Hollywood Presbyterian Medical Center
The FBI is investigating a cyberattack that crippled the electronic database at Hollywood Presbyterian Medical Center for days, forcing doctors to rely on telephones and fax machines to relay patient information. Pictured: The sign of the Hollywood Presbyterian Medical Center, Los Angeles, Feb. 16, 2016. REUTERS/Mario Anzuoni

A group of hackers from Turkey claim they were responsible for hacking a hospital in Los Angeles and promise to continue such attacks if the U.S. government continues to support Kurdish rebels, but these claims are impossible to verify without proof.

Earlier this month, Hollywood Presbyterian Medical Center confirmed it had paid hackers $17,000 worth of bitcoin to release its computer systems, which hackers had locked down with ransomware — a piece of malware — for over a week. In the wake of that attack, a message claiming to be from the hackers responsible was posted on text-sharing site Pastebin. The message, titled “We owned Hollywood hospital,” reads:

So thanks to feebleness of weak-wiled Americans We became richer and earned $17k! If you read this message you must understand that Turkey is the great cyber-power whose might you have witnessed! If Washington keeps on supporting Kurdish terrorists Turkish hackers will become richer!

The Obama administration has been supporting Syrian Kurdish rebels, and earlier this month Turkey’s prime minister chastised the White House, saying Washington’s inability to grasp the rebels’ true nature had turned the region into a “sea of blood.”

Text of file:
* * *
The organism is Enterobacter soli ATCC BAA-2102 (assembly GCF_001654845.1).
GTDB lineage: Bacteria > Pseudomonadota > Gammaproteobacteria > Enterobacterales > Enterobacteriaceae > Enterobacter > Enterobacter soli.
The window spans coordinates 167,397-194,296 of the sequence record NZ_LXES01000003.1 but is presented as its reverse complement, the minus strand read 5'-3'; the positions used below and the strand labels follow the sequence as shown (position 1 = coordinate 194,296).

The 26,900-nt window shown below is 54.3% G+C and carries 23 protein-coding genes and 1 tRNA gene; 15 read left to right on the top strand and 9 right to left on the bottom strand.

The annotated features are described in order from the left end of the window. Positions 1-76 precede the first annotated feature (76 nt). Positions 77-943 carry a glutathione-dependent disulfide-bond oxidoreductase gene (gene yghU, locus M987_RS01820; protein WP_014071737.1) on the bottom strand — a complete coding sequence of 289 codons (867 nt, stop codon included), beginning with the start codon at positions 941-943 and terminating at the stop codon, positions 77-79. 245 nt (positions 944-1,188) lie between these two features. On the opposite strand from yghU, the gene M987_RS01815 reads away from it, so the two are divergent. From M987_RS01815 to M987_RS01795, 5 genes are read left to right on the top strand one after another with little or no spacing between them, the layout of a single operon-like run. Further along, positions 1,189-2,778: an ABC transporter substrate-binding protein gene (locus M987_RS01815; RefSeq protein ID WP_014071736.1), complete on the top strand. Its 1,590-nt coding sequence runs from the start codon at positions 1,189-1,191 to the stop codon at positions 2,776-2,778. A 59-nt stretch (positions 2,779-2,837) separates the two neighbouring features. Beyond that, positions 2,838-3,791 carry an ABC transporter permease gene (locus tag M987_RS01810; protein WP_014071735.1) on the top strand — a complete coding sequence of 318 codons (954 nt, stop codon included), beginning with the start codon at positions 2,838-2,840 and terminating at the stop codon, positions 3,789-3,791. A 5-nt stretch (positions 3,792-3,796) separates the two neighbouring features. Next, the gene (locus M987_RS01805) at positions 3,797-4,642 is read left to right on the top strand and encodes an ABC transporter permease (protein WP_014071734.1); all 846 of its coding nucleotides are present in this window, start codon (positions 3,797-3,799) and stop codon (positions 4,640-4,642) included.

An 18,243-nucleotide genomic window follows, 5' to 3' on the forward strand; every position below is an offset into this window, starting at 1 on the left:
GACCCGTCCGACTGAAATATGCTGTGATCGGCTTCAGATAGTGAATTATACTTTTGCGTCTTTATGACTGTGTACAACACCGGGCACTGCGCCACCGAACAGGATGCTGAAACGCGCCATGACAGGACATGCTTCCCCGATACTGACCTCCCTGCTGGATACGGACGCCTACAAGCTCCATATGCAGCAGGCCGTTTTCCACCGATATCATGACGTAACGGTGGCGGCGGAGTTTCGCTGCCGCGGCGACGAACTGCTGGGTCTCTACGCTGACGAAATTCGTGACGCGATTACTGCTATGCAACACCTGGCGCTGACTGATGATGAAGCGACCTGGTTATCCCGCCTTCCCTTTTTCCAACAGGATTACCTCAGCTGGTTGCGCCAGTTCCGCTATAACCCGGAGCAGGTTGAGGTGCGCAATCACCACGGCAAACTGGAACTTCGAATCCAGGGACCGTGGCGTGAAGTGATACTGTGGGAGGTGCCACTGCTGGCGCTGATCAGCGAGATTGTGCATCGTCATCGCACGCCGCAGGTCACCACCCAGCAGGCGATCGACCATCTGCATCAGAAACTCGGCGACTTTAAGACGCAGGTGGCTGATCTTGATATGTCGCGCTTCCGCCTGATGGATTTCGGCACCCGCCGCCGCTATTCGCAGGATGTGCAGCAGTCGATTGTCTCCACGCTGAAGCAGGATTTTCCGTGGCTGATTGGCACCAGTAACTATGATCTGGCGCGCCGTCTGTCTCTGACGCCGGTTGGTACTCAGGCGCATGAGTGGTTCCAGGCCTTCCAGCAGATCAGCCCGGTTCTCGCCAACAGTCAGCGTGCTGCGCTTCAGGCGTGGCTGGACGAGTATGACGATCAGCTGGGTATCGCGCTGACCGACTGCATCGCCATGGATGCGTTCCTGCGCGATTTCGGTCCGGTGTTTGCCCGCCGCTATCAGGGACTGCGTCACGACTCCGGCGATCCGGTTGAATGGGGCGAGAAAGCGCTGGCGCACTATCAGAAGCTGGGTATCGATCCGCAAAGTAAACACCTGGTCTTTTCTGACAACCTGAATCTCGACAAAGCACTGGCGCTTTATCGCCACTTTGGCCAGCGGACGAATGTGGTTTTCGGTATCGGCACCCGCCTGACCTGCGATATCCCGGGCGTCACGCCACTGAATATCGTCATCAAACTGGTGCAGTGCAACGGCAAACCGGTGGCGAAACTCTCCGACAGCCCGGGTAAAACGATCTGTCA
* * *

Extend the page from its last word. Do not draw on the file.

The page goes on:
Pastebin allows users to post content anonymously and no evidence has been provided to verify the claims made in the post. Security experts who spoke to International Business Times questioned the veracity of the claims made in the statement.

Kevin Epstein, who heads the Threat Operations Centre at Proofpoint, said that attribution of cyberattacks is notoriously difficult as cybercriminals typically route data through multiple countries and multiple servers within countries, leave false “evidence” pointing to other groups, and generally attempt to conceal their tracks. “It is unclear whether the recent postings claiming attribution are genuine, or deliberately misleading, or simply an entirely different group or individual leveraging the recent publicity.”

Another issue highlighted by Proofpoint is the fact that political motivation has not been used by groups employing ransomware recently, and the use of the word “pwned” also called the claims into question, as “this was hardly a sophisticated attack worth bragging about.”